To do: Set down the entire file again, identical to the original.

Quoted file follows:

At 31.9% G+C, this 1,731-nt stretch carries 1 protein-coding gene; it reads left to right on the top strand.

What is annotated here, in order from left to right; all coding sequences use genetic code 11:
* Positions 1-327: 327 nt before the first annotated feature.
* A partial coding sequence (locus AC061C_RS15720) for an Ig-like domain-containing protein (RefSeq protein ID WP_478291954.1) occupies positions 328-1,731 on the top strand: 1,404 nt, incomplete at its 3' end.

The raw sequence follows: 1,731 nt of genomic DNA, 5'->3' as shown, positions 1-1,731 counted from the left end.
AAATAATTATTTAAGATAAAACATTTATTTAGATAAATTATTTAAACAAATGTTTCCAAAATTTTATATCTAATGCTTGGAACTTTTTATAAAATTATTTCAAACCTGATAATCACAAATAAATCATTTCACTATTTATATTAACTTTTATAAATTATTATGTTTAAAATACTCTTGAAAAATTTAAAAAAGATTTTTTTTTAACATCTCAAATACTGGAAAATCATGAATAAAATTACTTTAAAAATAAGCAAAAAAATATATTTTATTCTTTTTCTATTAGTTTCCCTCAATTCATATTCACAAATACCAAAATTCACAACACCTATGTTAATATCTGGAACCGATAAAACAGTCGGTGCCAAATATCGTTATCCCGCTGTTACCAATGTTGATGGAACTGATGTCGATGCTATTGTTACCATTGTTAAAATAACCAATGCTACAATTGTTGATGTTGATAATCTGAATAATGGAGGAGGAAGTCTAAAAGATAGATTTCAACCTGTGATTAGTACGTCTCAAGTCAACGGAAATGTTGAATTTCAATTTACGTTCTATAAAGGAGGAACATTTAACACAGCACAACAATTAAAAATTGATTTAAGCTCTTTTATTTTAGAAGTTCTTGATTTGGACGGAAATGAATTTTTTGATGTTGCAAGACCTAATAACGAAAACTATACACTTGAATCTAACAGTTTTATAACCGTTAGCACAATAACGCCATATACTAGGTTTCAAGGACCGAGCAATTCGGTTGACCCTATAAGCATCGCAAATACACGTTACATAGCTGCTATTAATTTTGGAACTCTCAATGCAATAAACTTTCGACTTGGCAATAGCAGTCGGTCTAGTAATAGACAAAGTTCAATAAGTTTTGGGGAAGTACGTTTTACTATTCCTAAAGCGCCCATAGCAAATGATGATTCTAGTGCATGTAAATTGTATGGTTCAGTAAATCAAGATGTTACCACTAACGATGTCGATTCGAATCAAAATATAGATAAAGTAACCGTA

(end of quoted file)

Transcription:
At 31.9% G+C, this 1,731-nt stretch carries 1 protein-coding gene; it reads left to right on the top strand.

What is annotated here, in order from left to right; all coding sequences use genetic code 11:
* Positions 1-327: 327 nt before the first annotated feature.
* A partial coding sequence (locus AC061C_RS15720) for an Ig-like domain-containing protein (RefSeq protein ID WP_478291954.1) occupies positions 328-1,731 on the top strand: 1,404 nt, incomplete at its 3' end.

The raw sequence follows: 1,731 nt of genomic DNA, 5'->3' as shown, positions 1-1,731 counted from the left end.
AAATAATTATTTAAGATAAAACATTTATTTAGATAAATTATTTAAACAAATGTTTCCAAAATTTTATATCTAATGCTTGGAACTTTTTATAAAATTATTTCAAACCTGATAATCACAAATAAATCATTTCACTATTTATATTAACTTTTATAAATTATTATGTTTAAAATACTCTTGAAAAATTTAAAAAAGATTTTTTTTTAACATCTCAAATACTGGAAAATCATGAATAAAATTACTTTAAAAATAAGCAAAAAAATATATTTTATTCTTTTTCTATTAGTTTCCCTCAATTCATATTCACAAATACCAAAATTCACAACACCTATGTTAATATCTGGAACCGATAAAACAGTCGGTGCCAAATATCGTTATCCCGCTGTTACCAATGTTGATGGAACTGATGTCGATGCTATTGTTACCATTGTTAAAATAACCAATGCTACAATTGTTGATGTTGATAATCTGAATAATGGAGGAGGAAGTCTAAAAGATAGATTTCAACCTGTGATTAGTACGTCTCAAGTCAACGGAAATGTTGAATTTCAATTTACGTTCTATAAAGGAGGAACATTTAACACAGCACAACAATTAAAAATTGATTTAAGCTCTTTTATTTTAGAAGTTCTTGATTTGGACGGAAATGAATTTTTTGATGTTGCAAGACCTAATAACGAAAACTATACACTTGAATCTAACAGTTTTATAACCGTTAGCACAATAACGCCATATACTAGGTTTCAAGGACCGAGCAATTCGGTTGACCCTATAAGCATCGCAAATACACGTTACATAGCTGCTATTAATTTTGGAACTCTCAATGCAATAAACTTTCGACTTGGCAATAGCAGTCGGTCTAGTAATAGACAAAGTTCAATAAGTTTTGGGGAAGTACGTTTTACTATTCCTAAAGCGCCCATAGCAAATGATGATTCTAGTGCATGTAAATTGTATGGTTCAGTAAATCAAGATGTTACCACTAACGATGTCGATTCGAATCAAAATATAGATAAAGTAACCGTA